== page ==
Glastonbury Tor Guide
Glastonbury Tor is the striking pinnacle shaped hill that marks your approach to Glastonbury itself. St Michael’s Tower stands on top of the 521 feet hill and can be seen for miles around the flatter surrounding countryside. It dates from the fifteenth century and is built on top of an earlier fort dating from the church. In September 1275 an earthquake centred in the Portsmouth area shook the Tor and was felt in London. As a consequence the St Michael’s church that stood at that time was destroyed.
Glastonbury Tor is fabled to be the Isle of Avalon of Arthurian legend and is credited with having strong spiritual energy. It is the focal point for many pilgrimages either spiritual or for the fabulous panoramic views from the top.
The slopes of the Glastonbury Tor show obvious terraces. These have been attributed to either a Neolithic sacred labyrinth or as a result of ancient farming practices or sheep grazing. Excavations on the Tor have revealed Neolithic flint tools and Roman artefacts so it has certainly been used since ancient times. It is managed by the National Trust today who maintains a path up to the tower.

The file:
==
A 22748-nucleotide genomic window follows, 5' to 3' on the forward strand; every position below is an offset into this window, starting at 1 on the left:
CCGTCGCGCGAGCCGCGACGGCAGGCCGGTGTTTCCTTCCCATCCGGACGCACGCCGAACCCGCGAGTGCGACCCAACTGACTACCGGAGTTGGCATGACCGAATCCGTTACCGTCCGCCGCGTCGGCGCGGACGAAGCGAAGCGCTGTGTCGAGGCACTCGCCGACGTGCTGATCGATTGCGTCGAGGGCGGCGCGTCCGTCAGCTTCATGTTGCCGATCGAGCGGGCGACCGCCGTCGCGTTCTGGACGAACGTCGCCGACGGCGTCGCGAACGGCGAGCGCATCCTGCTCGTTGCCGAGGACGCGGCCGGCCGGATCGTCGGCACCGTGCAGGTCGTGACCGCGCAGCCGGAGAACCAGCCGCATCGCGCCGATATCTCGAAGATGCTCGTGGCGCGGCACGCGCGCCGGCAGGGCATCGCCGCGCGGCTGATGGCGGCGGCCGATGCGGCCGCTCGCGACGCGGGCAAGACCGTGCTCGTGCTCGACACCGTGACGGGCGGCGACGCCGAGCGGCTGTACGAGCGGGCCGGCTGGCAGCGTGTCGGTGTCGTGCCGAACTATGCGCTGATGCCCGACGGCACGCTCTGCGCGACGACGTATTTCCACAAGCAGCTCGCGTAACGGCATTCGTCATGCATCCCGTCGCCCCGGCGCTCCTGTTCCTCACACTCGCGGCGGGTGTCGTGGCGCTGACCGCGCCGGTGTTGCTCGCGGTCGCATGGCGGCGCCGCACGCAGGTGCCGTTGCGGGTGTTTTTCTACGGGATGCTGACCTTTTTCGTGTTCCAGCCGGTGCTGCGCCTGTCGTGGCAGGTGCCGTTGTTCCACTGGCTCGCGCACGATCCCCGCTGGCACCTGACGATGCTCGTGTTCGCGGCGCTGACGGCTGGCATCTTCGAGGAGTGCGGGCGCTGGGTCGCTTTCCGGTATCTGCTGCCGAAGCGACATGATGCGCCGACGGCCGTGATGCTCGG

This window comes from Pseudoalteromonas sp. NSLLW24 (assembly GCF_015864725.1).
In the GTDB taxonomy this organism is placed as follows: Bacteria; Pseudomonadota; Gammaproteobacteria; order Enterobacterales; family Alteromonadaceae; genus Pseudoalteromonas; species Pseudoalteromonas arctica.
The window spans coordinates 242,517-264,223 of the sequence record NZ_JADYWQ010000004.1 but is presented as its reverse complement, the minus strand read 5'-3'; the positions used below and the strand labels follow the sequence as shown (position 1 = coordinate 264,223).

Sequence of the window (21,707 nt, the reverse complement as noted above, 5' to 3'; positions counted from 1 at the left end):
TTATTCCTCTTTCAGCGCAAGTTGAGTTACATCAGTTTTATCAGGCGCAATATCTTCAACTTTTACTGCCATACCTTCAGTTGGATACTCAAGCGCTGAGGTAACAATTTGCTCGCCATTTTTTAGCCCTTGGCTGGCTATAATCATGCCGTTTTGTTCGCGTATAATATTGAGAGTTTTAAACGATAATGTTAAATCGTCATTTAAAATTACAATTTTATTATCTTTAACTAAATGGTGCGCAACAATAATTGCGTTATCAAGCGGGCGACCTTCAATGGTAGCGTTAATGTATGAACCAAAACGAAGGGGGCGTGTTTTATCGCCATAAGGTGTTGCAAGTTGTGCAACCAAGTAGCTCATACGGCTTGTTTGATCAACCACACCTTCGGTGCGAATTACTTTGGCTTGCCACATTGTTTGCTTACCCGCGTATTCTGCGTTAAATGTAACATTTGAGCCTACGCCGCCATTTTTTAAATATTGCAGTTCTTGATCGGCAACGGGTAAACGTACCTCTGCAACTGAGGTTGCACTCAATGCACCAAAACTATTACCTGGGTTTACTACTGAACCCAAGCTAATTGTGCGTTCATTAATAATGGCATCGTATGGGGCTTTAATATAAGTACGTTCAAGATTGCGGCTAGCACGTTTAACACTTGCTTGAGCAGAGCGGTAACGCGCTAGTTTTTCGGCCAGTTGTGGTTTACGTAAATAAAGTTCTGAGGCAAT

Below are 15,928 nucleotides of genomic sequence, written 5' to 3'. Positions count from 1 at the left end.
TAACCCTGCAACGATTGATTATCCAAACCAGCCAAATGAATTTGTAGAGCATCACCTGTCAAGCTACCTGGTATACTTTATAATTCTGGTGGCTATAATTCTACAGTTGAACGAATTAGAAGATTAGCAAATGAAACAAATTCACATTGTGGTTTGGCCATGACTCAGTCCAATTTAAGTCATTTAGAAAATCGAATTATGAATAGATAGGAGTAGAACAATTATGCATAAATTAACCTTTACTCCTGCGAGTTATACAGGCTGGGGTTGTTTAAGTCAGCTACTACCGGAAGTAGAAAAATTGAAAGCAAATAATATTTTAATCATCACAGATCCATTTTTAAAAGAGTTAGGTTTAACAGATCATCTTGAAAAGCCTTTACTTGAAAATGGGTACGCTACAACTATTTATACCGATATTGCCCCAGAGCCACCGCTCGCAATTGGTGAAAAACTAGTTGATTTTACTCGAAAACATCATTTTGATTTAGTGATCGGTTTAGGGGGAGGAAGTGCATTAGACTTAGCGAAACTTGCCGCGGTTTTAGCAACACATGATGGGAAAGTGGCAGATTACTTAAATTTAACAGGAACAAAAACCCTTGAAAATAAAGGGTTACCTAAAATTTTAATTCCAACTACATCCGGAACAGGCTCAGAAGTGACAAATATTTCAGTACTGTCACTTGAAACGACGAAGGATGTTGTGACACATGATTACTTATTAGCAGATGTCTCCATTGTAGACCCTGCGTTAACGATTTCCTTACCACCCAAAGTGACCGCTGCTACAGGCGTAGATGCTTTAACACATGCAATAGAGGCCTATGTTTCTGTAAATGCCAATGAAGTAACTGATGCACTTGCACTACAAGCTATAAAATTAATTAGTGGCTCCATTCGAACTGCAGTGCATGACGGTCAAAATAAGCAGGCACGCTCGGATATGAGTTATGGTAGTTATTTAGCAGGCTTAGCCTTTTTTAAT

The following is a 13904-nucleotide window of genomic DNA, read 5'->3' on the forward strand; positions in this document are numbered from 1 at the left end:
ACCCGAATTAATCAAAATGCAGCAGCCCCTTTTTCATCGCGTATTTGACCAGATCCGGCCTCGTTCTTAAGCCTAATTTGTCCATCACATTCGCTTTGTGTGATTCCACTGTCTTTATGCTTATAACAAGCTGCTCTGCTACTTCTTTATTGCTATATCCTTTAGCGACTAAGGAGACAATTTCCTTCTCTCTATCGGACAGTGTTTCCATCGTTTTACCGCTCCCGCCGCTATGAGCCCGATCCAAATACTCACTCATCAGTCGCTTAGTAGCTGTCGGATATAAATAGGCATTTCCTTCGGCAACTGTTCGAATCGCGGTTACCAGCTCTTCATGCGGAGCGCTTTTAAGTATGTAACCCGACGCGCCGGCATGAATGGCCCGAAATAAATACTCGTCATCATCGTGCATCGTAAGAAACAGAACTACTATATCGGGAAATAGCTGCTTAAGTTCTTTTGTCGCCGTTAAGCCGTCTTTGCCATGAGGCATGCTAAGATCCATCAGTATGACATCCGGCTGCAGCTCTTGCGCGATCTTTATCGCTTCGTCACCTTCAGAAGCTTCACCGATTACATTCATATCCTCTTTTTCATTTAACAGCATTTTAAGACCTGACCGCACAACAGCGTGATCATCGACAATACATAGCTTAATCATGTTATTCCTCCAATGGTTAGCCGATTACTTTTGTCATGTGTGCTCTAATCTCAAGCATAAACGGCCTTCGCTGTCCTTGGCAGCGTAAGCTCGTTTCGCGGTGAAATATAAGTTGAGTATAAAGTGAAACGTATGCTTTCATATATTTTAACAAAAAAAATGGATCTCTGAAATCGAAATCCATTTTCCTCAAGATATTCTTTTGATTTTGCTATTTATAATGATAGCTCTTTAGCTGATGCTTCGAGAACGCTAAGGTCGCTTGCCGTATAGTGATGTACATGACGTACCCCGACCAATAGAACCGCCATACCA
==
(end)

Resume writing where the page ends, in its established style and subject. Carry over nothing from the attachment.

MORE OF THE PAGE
Attempts have been made to reintroduce the Glastonbury Thorn to the Tor which is associated with Joseph of Arimathea who is said to have brought the Holy Grail to Britain. When he landed on the Island of Avalon he came to Wearyall Hill just below Glastonbury Tor. He is said to have rested after planting his staff into the ground. Come morning his staff had taken root leaving the sacred Glastonbury Thorn.
The Glastonbury Thorn is a variant of the more common hawthorn we see in hedgerows today. It was first mentioned in the sixteenth century. This shrub was unusual in that it flowered twice a year, once at Christmas, whereas the usual hawthorn only flowers once in early Spring.
The original Glastonbury Thorn was cut down and burned by Cromwellian troops during the English Civil War. Several Glastonbury Thorns still survive, two in St John’s Parish Church from which sprigs are cut and sent to the Queen, a tradition that started by the Bishop of Bath and Wells under James I’s reign.